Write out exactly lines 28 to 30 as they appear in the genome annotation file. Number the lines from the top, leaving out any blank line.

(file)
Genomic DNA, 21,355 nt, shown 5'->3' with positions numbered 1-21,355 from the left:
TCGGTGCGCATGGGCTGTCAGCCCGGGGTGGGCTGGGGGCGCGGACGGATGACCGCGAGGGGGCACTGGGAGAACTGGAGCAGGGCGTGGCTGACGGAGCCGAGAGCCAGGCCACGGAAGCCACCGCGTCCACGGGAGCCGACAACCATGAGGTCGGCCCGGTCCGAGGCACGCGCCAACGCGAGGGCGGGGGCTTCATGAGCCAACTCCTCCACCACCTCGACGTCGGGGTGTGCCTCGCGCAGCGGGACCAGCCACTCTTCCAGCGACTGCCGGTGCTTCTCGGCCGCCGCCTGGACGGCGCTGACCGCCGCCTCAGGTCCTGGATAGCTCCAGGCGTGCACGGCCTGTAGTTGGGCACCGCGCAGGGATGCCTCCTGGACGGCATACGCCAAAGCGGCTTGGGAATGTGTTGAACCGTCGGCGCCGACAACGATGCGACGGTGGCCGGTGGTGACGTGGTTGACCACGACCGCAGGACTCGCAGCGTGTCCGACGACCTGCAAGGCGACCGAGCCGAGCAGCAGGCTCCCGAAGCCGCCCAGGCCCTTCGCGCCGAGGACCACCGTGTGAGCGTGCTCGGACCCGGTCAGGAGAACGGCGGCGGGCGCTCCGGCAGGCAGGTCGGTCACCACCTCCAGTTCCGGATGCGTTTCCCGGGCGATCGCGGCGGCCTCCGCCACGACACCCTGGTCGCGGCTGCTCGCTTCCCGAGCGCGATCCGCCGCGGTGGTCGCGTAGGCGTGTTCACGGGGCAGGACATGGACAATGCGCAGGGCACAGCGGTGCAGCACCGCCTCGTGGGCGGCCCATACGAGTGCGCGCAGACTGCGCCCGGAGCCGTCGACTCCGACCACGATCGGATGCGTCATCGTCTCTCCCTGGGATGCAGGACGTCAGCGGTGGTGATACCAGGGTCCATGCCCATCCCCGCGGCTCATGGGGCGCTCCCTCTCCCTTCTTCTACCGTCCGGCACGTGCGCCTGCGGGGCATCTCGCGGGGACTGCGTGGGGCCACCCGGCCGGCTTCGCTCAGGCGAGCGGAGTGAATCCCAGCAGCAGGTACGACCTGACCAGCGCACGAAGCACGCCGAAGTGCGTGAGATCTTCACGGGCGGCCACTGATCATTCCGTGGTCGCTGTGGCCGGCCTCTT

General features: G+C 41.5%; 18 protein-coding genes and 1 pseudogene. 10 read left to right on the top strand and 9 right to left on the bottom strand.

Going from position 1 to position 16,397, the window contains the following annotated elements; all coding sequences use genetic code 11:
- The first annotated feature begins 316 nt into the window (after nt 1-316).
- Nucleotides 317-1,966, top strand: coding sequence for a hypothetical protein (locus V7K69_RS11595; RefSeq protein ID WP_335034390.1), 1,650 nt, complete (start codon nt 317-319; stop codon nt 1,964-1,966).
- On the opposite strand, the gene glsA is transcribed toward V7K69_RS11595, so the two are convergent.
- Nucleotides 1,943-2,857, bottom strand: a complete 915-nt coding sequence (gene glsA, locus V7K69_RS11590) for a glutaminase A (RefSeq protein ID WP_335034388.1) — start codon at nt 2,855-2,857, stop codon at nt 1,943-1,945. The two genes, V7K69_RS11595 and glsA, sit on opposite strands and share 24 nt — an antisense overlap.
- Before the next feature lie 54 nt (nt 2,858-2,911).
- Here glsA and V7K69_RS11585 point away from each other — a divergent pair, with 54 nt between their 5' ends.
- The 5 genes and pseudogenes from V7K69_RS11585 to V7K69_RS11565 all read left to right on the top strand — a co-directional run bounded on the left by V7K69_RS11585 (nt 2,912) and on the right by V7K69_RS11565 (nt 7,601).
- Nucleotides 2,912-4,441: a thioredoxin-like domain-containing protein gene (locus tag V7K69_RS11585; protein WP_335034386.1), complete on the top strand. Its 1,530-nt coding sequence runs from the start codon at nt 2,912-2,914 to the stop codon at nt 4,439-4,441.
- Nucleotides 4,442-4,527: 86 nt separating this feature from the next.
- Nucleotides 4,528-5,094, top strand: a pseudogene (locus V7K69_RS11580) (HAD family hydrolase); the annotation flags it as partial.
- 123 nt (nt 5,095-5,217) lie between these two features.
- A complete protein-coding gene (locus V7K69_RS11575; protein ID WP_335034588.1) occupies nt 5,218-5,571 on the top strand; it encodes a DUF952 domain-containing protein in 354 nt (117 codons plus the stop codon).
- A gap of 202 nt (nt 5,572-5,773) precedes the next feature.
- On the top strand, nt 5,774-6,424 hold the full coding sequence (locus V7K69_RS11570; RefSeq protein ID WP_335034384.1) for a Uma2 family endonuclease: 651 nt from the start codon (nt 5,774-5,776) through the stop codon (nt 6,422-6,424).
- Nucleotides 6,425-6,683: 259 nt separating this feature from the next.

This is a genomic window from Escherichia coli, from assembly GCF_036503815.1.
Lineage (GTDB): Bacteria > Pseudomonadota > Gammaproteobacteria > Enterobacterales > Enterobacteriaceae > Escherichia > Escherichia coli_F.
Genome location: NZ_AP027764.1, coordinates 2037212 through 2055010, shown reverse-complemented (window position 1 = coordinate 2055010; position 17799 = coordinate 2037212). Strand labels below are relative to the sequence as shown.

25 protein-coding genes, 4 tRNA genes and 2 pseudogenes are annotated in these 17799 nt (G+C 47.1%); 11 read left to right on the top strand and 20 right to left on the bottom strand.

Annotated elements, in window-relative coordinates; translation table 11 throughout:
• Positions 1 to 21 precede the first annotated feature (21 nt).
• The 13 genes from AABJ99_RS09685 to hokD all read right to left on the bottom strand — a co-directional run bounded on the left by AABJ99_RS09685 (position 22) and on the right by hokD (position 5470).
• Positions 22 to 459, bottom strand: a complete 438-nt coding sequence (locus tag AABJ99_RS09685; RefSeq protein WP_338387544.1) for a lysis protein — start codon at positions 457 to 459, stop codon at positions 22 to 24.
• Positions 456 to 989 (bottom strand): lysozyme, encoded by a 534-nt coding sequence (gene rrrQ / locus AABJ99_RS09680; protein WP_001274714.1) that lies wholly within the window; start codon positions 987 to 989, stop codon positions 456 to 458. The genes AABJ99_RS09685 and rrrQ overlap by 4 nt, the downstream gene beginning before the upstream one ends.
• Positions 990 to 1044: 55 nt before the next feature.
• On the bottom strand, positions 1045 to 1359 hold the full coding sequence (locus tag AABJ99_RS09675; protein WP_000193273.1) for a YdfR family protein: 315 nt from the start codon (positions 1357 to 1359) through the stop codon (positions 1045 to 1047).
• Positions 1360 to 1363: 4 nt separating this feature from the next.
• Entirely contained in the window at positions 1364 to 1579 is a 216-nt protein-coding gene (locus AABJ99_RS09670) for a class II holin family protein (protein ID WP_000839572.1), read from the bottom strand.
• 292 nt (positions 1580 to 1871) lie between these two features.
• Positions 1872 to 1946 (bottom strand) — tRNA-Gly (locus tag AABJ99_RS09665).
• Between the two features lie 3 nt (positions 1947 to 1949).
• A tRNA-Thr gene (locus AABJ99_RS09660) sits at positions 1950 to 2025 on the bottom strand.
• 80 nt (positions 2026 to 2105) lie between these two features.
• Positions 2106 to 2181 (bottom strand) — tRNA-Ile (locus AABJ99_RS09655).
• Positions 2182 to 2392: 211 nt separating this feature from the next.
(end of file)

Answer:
• Positions 456 to 989 (bottom strand): lysozyme, encoded by a 534-nt coding sequence (gene rrrQ / locus AABJ99_RS09680; protein WP_001274714.1) that lies wholly within the window; start codon positions 987 to 989, stop codon positions 456 to 458. The genes AABJ99_RS09685 and rrrQ overlap by 4 nt, the downstream gene beginning before the upstream one ends.
• Positions 990 to 1044: 55 nt before the next feature.
• On the bottom strand, positions 1045 to 1359 hold the full coding sequence (locus tag AABJ99_RS09675; protein WP_000193273.1) for a YdfR family protein: 315 nt from the start codon (positions 1357 to 1359) through the stop codon (positions 1045 to 1047).